Self-discovery

Art and music therapy help you get in touch with your feelings. They also help you learn to accept yourself, and decrease feelings of guilt and shame. The goal is to create a sense of happiness and hope through painting, sculpting, coloring, drawing, collages, or other artwork. Be very creative as you express every aspect of your emotions, both positive and negative.

Art in recovery

For the best results, continue art and music therapy even after formal treatment is done.  As they help to relieve stress, they can help you cope with depression, and fend off the temptation to use again.

At your home, choose art and music that expresses your emotions and helps your mood. According to HomeAdvisor, “Everyone deserves to have their own space for their passion project, be it a crafting station or simply a place to journal. Look around your home with a creative eye, and you’ll realize that much of what you need to create your ideal hobby workshop is already nearby and can be easily converted.” Staying sober or free of addictions is an ongoing struggle. It’s important to find a way to cope with the emotional chaos and pressures that make recovery so difficult.

Guest article by Kim Thomas of US Health Corps posted 8-12-18.

Updated for readability 5-25-20 by Mary Knutson

Suggested links:  https://healthvista.net/inspirational-music/
or https://healthvista.net/inspirational-music-for-teens/

Photo Courtesy of Pixabay.com

Resources for Recovery

Recovery Resources:

Many of the recovery resources were written while working with psychiatric patients. However, they were made to be helpful for recovery from other kinds of illness, or for general wellness or well-being.

Many presentations and learning activities are shared in Health Vista’s resources for recovery.  They are organized under the seven elements of recovery, the same framework used for Recovery Education lessons.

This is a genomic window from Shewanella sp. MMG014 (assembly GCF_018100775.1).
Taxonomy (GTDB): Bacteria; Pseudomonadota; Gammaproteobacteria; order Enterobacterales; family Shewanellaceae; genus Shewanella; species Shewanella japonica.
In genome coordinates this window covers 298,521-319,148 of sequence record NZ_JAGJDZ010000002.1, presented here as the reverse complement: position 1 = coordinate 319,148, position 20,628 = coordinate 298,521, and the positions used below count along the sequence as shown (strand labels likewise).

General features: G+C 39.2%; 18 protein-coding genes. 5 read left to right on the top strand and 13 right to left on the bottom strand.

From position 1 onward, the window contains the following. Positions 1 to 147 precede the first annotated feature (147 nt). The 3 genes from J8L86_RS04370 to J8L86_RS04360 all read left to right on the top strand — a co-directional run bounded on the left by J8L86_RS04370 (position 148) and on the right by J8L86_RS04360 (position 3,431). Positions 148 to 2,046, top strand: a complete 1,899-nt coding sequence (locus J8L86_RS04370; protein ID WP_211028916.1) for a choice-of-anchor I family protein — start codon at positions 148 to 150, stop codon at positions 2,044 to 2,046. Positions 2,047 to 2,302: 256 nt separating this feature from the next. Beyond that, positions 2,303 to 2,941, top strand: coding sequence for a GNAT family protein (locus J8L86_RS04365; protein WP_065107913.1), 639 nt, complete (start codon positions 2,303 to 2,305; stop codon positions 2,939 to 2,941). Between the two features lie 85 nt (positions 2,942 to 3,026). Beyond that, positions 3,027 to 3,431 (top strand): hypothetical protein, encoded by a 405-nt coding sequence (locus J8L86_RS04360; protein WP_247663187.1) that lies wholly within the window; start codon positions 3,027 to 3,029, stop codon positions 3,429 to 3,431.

Elements of Recovery:

  • Hope
  • Security
  • Support/Managing Symptoms
  • Empowerment
  • Relationships
  • Coping
  • Finding Meaning

Find resources for recovery from Health Vista

When I was working in Inpatient Behavioral Health, I started developing and writing simple but engaging and effective patient education and learning activities.

Through the years, I also collected a wide variety of free resources for recovery include Powerpoints and many other links for health education and motivation. I wanted to make them available for others to use. Although not all of the Recovery Education lessons are posted online, many of them are.  More may be added in the future, so check back often. Here are some examples:

You can find the Hopelessness to Hope Lesson handout here.

Click to see the Finding Hope Pathfinder. That recovery lesson was made into a video YouTube to help you toward the first step to recovery.  You can also use the Positive Words Discussion Guide.

Finding Hope Pathfinder narrated video

Click the title to watch  Finding Your Way to Recovery

Recovery Workbooks:

I wrote many simple, clear, and short workbooks to share. I have donated some to community groups, but the cost of printing is too high to make them all free.  The workbooks have a cost, but they are on the healthvista.net website. Topics include Managing Pain,  Managing Long-term Pain, Managing Depression,  Managing Anger, Managing Addiction, Managing Illness, Managing Mental Illness, and Coping with Trauma.

Contact me by e-mail if you want to ask if some prices can be changed.  The following coping workbook is available free of charge:

Your Recovery Workbook: Coping and Relaxation  [.pdf] can be downloaded free and printed out. 

As you will see, my website contains many free, but very valuable resources,  Please browse and explore the lessons, handouts, learning activities, and links at https://healthvista.net/health-resources/recovery-resources/

I suggest that you start by Exploring Mindfulness . Then, begin  Taking Recovery Steps:

  • Ups and downs are to be expected – It is best to handle them as calmly as possible, using help and support to get back on track
  • Take small steps – You will get to where you are going (no matter how long it takes) if you go in the right direction
  • You feel more in control when you take the recovery steps at your own pace
  • In life, there is always hope, but sometimes you have to change what you are hoping for.
  • Be open to learning and change as you start your recovery journey

“I am not interested in the past. I am interested in the future, for that is where I expect to spend the rest of my life.”  – Charles F. Kettering

Updated 5-27-20 by Mary Knutson